Vann Fussell started composting at age 16, when his high school environmental class learned how to make their own compost bins. “That was the first time I was really inspired by composting,” he says. But it wouldn’t be the last.

Years later, you’ll find him piloting a bright orange pickup truck as the proud founder and chief operations officer of Compost Colorado.

Surprisingly, Colorado has some of the lowest recycling and composting rates in the country. Composting requires more of a dedicated effort than recycling, as well as a bit of know-how and patience. There’s the initial investment in equipment and bins, the smell, the potential for attracting critters, as well as the work and monitoring required to keep the process going.

But Fussell knew there was an urgent need to get more consumers involved  in keeping organic materials out of the landfill while enriching local soils and the environment. He saw a market for supporting consumers who wanted to be part of the solution but just needed a little help, so he decided to launch Compost Colorado (also known as CoCo), to try to combat this waste crisis and protect our environment.

How CoCo Works

CoCo provides buckets and curbside waste pickup for residential members, as well as neighborhood drop-off programs, commercial services, zero-waste events, and soil-building and compost spreading. Thus far, Fussell’s efforts have removed a million pounds of C02 from the atmosphere and are responsible for keeping 3000 pounds of organic matter out of landfills each week.

Consumers enroll in a plan, receive special collection buckets, and place their organic waste curbside for collection. Fussell and the CoCo team collect the material and compost it, turning stinky scraps and food waste into nutrient-rich soil.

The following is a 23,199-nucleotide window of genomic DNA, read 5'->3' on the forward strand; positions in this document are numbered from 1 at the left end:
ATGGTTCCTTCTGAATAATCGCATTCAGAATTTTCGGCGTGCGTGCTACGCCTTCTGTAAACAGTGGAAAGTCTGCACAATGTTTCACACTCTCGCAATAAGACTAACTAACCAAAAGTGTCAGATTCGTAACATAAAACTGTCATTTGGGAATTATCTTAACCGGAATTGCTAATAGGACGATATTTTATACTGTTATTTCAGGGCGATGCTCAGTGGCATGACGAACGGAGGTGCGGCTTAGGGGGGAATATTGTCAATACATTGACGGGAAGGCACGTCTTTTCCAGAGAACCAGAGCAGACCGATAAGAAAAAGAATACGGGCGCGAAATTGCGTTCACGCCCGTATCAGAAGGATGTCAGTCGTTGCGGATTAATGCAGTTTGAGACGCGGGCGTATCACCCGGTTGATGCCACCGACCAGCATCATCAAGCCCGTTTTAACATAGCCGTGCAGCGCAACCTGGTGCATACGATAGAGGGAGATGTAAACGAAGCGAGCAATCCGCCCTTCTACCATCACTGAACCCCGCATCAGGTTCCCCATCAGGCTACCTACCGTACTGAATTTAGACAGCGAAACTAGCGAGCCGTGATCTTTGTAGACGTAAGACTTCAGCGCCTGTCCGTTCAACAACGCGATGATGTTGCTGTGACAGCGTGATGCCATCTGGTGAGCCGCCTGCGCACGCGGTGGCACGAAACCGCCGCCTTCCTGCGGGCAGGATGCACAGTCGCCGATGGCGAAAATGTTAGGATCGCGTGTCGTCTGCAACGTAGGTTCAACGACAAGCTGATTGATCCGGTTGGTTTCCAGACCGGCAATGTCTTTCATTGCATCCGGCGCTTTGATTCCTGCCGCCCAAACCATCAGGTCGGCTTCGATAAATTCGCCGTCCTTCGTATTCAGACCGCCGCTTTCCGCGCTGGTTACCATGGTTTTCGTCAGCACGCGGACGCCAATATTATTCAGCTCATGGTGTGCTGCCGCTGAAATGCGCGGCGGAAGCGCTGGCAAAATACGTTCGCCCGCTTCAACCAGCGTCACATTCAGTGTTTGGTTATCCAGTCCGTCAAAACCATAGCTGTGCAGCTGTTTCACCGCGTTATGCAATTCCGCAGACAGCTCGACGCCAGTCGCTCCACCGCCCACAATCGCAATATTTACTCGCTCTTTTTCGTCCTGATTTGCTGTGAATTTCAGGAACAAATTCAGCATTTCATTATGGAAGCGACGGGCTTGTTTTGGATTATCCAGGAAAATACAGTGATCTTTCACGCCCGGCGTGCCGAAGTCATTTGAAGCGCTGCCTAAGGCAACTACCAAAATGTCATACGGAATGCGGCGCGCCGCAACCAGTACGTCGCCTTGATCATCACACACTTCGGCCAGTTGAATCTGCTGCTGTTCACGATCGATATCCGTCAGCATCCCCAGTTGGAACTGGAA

CoCo also runs a zero-waste shop. There, members can order sustainable items like hand soap refills, reusable food wraps, zero-waste lip balm, and more. Members can order their items to be delivered with their compost pickup trips. CoCo’s goal is to create a circular economy, where as much material as possible is diverted from landfills.

Growth and Challenges

“I started Coco 3 years ago and it’s been a wild ride,” he admits. “We grew over 300 percent in 2020 and 2021. We recently got a Colorado Department of Health and Environment grant to build Denver’s first compost facility.”

The $250,000 will go to planning, permitting and infrastructure. This facility will be the first of its kind in Denver. The goal is to create a modern, cutting edge organics processing hub. Eventually, it will regenerate the local environment and support waste diversion efforts across the region.

But creating a business with such sudden growth comes with plenty of challenges. One of his biggest has been maintaining a fleet of vehicles for pickups and delivery.

“When I started CoCo I was driving around in my 2004 Tacoma truck scooping up buckets from coffee shops; now, we have a fleet of seven vehicles,” he explains. “As we’ve grown, we’ve really had to lean on Fluid Truck. As we scale up, or whenever a vehicle is out of commission, that’s our go-to—they’ve been a great partner.”

A Partner and a Solution

Fussell uses Fluid Truck whenever Coco has a vehicle in the shop, or takes on new accounts that create a surge of growth. “Before we buy another vehicle, we’ll do a lease or short-term rental with Fluid so we can grow without having to take on that immediate capital expenditure,” he says.

For Fussell, Fluid Truck provides a valuable service that’s easy and accessible. “It doesn’t take a long time to set up, and once you have an account it’s all a la carte; it makes it easy so you’re not worried about not using an asset you’d be spending a lot of money on on a monthly basis,” he says.

The CoCo team also finds a relatable partner that’s on-brand in Fluid Truck, which is leveraging the shared economy. “We believe sharing vehicles is a great way of cutting down on resource waste and a great way to build a more resilient economy,” Fussell says. “One thing we’re trying to do with Fluid is figure out strategies so that when our vehicles are not being used they can be shared with other organizations and businesses.”

“I’ve had to learn a lot,” Fussell admits. “Every business is unique. One of the things all businesses experienced in 2020 was the overwhelming sense of the idea that no matter how well you had your business running, something outside could disrupt that.”

His advice to other small-business owners? “Stay as zen as possible, and take everything with a grain (or bucket) of salt; you can never anticipate everything, and you’ll just have to take challenges as they come.”

To learn more about Compost Colorado, visit their website. Are you a small business owner who needs access to vehicles, but doesn’t want to purchase a new one? Try Fluid Truck as a sustainable way to augment your fleet!

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